College resources may help settle Pine Ridge problems


KYLE, S.D. - The resources of Oglala Lakota College may provide a means to solve problems on the Pine Ridge Reservation, says college President Tom Short Bull.

During an hour-long interview on KILI radio, Short Bull said the college is ready to provide mediation and financial planning assistance to the tribal council and departments. "The college must be a service to the people.

"The problems we have today are all the result of indirect cost."

He explained what the tribal treasurer has done with the indirect cost is unethical. What is indirect is everything that does not go into providing direct services. In the case of the college, the president doesn't provide instruction nor does the business office, he said. These are all part of the indirect cost.

"If you do not limit your indirect cost to the absolute minimum, that's where you get into trouble. At our college we have provided only the absolute minimum for indirect cost."

The problem is that indirect costs are never all recovered. Where the tribe got into trouble is it thought if there was a higher indirect cost rate, they could do whatever they wanted. This tacks on extravagant and unethical expenses, he said.

"It does two things. It gives you a higher indirect cost rate, which people like to have, but you should really have a smaller cost rate. What has happened with the tribe is ? tribe has indirect cost expenses of $1.5 million - that's a ball park figure. They only recover $1 million, so that means they are in a deficit of $500,000.

He said the tribe has to go to the general fund to recover the over expenditure, but if the general fund is over extended, the tribe goes further and further in debt. "That's where this tribe has gotten into trouble. They have an extravagant and unethical indirect cost expenses."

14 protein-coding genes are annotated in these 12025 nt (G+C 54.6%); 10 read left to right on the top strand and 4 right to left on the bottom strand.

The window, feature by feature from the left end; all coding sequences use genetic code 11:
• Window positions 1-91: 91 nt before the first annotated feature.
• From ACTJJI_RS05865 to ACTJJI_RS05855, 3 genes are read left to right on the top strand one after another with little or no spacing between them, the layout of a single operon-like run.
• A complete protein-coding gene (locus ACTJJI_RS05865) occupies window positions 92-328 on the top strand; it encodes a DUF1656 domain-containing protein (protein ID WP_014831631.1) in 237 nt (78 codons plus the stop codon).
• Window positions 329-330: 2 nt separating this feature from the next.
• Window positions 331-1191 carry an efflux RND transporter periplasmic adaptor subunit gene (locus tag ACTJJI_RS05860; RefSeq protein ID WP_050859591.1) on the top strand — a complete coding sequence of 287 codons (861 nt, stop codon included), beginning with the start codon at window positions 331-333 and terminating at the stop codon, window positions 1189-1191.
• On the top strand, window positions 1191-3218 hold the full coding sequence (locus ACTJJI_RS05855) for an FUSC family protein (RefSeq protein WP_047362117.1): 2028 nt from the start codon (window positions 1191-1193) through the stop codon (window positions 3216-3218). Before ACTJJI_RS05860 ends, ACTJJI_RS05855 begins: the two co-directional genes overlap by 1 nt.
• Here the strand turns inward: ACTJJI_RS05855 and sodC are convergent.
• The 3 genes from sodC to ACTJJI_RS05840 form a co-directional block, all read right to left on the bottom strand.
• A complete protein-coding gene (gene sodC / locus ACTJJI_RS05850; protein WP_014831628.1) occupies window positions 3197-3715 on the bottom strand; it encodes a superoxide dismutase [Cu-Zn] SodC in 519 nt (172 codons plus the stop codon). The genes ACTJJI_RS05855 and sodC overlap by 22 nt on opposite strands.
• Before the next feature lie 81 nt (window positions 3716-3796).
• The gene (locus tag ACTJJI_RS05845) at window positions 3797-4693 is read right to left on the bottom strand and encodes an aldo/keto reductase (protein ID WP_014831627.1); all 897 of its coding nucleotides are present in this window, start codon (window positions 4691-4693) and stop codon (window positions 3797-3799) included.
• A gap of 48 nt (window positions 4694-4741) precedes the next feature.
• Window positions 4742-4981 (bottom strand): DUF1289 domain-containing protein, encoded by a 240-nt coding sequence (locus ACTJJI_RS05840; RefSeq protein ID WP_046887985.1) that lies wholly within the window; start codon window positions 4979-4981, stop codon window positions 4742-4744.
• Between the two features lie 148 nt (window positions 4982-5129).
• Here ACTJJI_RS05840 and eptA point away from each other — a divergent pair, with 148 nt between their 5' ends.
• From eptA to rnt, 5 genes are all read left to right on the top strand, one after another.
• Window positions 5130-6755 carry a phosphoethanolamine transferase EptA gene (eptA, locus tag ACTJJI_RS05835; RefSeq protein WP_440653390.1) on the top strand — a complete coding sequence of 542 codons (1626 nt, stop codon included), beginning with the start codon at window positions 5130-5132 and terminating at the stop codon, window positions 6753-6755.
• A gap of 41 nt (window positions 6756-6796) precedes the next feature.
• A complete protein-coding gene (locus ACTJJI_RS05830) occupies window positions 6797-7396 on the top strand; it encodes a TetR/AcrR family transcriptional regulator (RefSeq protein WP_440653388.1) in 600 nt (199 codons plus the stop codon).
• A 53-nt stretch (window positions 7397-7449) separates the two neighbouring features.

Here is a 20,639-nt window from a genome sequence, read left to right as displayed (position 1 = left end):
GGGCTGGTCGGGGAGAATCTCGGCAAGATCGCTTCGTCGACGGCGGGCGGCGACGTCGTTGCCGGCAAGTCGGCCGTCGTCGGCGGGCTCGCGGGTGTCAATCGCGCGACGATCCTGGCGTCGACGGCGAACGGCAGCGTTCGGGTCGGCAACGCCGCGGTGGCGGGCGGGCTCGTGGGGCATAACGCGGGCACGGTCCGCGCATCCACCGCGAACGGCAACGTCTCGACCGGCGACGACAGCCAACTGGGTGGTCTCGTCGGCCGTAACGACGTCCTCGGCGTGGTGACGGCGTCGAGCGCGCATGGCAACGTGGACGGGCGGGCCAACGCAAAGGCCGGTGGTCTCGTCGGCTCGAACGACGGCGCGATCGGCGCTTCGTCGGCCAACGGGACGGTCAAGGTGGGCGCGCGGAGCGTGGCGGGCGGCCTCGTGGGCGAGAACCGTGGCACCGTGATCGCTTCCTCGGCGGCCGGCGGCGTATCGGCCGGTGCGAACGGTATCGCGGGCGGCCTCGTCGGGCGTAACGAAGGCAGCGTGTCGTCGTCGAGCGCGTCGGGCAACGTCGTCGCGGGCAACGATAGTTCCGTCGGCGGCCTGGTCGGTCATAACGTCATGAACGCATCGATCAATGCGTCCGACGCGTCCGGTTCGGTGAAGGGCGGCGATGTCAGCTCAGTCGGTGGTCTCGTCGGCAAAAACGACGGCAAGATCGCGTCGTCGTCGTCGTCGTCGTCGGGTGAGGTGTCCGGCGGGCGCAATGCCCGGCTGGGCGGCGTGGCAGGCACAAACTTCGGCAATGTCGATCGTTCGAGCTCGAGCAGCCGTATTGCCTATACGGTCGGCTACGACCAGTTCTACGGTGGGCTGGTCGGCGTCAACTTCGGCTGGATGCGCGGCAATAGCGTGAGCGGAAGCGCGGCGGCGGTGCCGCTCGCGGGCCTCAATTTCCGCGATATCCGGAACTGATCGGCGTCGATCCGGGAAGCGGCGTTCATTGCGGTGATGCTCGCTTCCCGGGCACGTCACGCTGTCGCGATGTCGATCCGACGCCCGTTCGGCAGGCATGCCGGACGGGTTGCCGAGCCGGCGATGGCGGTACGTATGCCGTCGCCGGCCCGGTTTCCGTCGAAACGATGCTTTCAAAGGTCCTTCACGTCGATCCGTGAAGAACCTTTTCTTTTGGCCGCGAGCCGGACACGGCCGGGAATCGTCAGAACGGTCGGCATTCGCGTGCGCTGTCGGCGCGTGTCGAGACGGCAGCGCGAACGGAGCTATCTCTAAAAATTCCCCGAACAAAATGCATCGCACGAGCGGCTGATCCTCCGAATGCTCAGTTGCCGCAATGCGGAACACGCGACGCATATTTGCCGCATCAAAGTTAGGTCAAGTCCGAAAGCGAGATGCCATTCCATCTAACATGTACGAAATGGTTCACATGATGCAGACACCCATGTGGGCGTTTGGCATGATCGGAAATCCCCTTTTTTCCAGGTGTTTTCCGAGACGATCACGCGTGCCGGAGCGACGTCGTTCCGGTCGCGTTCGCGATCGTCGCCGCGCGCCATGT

Short Bull said the treasurer claims it is legal to pay vehicle maintenance for each council person and other staff members. To Short Bull, it is marginally legal, "but it's clearly unethical."

Each council member receives $500 per month for vehicle expenses.

He said the college would prepare an indirect cost plan and a financial plan for the tribe and get it back in the right direction in two years.

Short Bull said tribal members must help in the process. He said the mentality of expecting help from the tribe must be changed. The tribe, he added, could go into receivership or bankruptcy.

"People have to realize they have to pull back. If we can't manage our finances we are not a sovereign nation."

Before the college will get involved in mediation or financial planning, the council, President Harold Salway and the Grass Roots Oyate will have to make a request.

Upheaval on the reservation has had its effect on programs. A summer youth opportunities program is in limbo, he said. The Public Safety Circle Program is in jeopardy and Short Bull said the college would be willing to take over administration of the program finances.

The White House admitted April 17 that funds for a new youth center are being held pending resolution of the reservation's political problems. On the day the president visited the Navajo Reservation, White House Deputy Chief of Staff Maria Echaveste said members and tribal officials asked for a youth center to help alleviate problems on the reservation. She said the plans are ready, but are being withheld.

Short Bull's advice for tribal government was to make council positions part-time. That would allow qualified people who have jobs and careers to participate in the government. He also suggested workshops should be provided to help people deal with ethical activities in public service.

"There is too much dysfunction. The impasse hasn't hurt the college yet, but it's embarrassing," Short Bull said.